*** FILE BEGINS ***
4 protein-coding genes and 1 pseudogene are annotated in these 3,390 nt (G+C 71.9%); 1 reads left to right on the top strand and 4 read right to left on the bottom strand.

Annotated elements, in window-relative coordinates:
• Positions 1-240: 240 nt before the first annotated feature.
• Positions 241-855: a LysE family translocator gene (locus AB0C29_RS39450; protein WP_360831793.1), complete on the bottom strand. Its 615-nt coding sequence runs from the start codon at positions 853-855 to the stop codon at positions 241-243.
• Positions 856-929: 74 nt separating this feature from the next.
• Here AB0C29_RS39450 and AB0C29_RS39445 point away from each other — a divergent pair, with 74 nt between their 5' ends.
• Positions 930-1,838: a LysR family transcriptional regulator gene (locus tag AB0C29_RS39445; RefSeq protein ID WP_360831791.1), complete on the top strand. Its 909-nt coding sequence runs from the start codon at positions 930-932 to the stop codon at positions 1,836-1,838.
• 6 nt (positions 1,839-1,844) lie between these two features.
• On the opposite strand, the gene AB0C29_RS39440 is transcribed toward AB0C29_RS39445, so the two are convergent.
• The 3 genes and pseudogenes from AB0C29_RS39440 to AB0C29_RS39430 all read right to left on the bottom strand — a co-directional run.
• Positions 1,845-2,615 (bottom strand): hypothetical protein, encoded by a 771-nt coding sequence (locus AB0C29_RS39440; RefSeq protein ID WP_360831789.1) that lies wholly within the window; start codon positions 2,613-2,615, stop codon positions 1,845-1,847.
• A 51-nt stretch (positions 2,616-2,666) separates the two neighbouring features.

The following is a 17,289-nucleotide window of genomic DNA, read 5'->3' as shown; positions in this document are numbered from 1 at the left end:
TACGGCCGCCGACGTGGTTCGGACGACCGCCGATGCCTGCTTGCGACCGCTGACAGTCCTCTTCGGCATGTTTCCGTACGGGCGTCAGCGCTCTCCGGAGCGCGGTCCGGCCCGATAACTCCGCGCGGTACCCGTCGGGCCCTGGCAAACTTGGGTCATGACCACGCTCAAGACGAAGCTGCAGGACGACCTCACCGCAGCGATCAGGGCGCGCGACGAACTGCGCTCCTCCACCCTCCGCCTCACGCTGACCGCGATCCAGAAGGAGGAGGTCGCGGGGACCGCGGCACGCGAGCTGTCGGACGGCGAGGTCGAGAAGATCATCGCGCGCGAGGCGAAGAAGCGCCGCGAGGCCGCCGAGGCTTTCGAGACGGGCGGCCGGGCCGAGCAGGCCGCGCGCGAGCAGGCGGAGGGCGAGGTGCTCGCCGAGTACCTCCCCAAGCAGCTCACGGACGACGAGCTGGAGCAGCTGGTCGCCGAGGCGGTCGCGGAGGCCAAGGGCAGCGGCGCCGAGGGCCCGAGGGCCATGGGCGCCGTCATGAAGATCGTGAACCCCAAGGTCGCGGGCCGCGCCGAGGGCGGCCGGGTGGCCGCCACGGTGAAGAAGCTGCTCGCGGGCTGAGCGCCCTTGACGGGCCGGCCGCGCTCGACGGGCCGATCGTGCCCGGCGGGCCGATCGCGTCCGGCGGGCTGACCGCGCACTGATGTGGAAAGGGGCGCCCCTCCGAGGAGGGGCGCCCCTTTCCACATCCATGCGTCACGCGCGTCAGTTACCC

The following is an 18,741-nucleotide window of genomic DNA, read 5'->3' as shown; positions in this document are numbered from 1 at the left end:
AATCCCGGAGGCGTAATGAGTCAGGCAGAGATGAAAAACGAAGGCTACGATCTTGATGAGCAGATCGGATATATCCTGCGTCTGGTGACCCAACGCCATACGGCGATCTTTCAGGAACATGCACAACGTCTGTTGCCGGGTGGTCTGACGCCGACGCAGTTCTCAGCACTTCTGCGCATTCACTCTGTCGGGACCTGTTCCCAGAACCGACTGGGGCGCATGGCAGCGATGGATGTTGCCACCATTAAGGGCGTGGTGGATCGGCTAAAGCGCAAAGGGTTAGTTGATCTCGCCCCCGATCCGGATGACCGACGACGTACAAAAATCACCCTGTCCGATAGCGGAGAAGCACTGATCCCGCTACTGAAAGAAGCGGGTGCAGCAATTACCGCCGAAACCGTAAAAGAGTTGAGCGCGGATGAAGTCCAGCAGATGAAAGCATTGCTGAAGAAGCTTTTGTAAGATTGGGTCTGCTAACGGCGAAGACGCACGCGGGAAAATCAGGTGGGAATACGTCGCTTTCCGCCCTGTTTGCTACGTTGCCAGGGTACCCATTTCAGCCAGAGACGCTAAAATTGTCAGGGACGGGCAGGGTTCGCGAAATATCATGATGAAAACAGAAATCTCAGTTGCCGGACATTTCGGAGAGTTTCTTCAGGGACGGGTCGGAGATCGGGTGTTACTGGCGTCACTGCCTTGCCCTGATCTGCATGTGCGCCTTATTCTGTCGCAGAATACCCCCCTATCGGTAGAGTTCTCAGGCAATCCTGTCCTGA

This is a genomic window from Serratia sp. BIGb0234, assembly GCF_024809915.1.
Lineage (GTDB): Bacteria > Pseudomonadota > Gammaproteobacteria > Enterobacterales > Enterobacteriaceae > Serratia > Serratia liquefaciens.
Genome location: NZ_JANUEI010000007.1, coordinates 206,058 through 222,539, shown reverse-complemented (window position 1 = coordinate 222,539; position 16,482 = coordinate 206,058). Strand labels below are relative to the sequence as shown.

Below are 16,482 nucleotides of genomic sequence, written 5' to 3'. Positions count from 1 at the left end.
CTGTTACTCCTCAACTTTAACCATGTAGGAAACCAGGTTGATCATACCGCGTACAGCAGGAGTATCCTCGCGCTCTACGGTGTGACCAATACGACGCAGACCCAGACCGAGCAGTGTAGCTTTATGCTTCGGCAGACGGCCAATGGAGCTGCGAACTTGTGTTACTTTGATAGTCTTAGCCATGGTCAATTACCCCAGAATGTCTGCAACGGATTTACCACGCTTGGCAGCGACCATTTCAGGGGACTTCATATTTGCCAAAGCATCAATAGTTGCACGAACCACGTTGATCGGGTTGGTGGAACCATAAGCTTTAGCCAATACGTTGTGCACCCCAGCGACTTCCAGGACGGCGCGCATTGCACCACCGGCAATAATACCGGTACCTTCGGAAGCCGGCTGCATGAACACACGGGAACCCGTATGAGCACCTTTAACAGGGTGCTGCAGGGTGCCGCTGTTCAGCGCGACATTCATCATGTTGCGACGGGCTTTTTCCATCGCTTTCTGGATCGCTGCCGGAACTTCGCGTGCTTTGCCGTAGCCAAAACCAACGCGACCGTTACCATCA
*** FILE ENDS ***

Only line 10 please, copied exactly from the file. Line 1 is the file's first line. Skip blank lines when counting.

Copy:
• The 3 genes and pseudogenes from AB0C29_RS39440 to AB0C29_RS39430 all read right to left on the bottom strand — a co-directional run.